“That’s definitely true, hear me and keep this in context, those are nuances, not on different pages. So, sometimes when people hear the headlines they are not on the same page, everybody will overreact to that. They’re not coaching them, they are doing not doing that. You guys have all listened to Peyton Manning and see the stories of just how hard they work. And Tom Brady, and even after all those years, they constantly grind for all the little things and all the little nuances, and we haven’t had the time for that. So yeah, there are some things that’s not on Will. But I’m not throwing those guys under the bus either. Those things just take time, so that’s not like there is some big, you know. When I say they aren’t on the same page someone will grab that and say oh they’re -- you know what I mean, they are 10 weeks in and not on the same page. We don’t stop growing and learning and getting better for 20 years, if they’re blessed enough to be in it that long.”

On Kentucky’s defensive performance against Vanderbilt and how Georgia’s tight ends will put stress on you ...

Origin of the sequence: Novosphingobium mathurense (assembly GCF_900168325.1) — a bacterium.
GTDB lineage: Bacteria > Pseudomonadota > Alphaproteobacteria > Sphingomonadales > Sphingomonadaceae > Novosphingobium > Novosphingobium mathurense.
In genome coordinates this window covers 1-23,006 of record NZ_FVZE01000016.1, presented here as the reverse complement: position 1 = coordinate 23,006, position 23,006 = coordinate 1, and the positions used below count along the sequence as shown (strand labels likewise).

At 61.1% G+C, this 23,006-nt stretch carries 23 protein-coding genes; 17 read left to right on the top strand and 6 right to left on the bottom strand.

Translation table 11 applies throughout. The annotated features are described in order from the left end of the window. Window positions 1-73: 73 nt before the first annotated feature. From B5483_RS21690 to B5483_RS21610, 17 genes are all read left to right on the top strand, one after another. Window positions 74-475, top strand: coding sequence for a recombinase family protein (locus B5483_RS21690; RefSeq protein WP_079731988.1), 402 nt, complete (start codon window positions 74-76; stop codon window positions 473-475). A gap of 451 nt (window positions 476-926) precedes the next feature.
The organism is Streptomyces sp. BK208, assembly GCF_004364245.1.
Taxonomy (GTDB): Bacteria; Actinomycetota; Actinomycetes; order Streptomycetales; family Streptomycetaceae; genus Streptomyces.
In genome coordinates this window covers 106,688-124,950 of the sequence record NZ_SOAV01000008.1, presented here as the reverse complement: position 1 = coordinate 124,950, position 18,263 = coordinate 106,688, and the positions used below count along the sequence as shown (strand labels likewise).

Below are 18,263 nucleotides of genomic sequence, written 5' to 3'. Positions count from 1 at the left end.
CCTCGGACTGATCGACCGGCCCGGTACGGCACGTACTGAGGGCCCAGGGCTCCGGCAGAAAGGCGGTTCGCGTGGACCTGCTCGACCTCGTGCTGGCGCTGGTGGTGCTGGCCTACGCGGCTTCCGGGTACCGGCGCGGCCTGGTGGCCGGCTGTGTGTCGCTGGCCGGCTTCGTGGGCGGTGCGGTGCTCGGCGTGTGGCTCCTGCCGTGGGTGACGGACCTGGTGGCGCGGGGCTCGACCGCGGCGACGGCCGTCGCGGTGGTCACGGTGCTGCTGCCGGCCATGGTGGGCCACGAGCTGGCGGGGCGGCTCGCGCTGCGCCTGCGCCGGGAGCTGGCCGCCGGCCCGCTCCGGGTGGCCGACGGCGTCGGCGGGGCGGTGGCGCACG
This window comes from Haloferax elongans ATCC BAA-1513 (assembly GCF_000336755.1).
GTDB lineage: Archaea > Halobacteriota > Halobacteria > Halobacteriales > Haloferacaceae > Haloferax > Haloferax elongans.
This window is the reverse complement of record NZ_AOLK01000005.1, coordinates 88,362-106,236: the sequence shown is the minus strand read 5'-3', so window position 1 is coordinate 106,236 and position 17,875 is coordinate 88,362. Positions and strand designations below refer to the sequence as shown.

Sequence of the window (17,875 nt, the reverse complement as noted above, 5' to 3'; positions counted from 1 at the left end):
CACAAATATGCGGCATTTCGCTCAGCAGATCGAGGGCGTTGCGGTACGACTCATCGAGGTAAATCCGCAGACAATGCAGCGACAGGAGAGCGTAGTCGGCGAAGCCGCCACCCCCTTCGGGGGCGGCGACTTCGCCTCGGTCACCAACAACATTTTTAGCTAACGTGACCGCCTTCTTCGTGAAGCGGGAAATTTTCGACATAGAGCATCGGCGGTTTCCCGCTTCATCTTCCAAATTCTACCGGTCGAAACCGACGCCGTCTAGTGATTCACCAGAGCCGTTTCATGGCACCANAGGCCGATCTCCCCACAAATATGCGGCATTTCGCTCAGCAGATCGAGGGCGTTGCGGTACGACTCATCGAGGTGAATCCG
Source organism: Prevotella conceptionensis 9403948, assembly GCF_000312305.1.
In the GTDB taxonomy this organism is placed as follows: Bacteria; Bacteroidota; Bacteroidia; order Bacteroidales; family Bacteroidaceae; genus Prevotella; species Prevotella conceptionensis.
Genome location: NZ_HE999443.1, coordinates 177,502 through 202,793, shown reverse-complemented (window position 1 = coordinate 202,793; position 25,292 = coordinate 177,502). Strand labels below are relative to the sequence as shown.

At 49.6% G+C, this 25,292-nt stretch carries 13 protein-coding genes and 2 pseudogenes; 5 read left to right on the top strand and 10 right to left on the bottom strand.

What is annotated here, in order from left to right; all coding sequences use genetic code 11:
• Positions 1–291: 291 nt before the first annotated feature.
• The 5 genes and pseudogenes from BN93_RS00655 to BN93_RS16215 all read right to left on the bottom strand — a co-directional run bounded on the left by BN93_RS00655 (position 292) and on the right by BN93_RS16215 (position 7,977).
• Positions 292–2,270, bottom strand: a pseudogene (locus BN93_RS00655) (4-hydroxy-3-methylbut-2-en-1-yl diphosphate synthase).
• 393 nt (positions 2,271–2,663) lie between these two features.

“Different, different. Their (VU) quarterback put us in bad position. We had good coverage, he pulled it down and ran a couple times. We were a bit off balance. We still played solid defensively, not a great effort, we gave up an explosive run to the quarterback and an explosive run to the running back. The running back, they crack/replaced and one guy missed and that’s it and took it down to the one or two (yard line). Then the QB made a good run with some misdirection. Different type of stress, but with Georgia, you’re not going to have the quarterback run game, but you’re going to have a lot of weapons and a good scheme where they continue to push on you. They are one of those teams that are big and strong and will come at you with a bunch of backs that are big and strong and talented. An offensive line that will push on you and push on you and push on you. You may see teams lingering around, lingering around, lingering around, then all of a sudden, their depth and their strength take over so you have to be able to handle that.”

On Will Levis holding up with the adversities he and the team are going through...

“Will is fine. He and I just had a good heart to heart talk yesterday and that’s not holding him back. He really is a guy that cares deeply about this place, his legacy and the way he performs for his team, and I feel for him, too. I need to do a better job for him, too, and we need to play better for him. We are all in this together, so he is not concerned about that. He is concerned about doing the best he can and leading the best he can. That’s what you want.”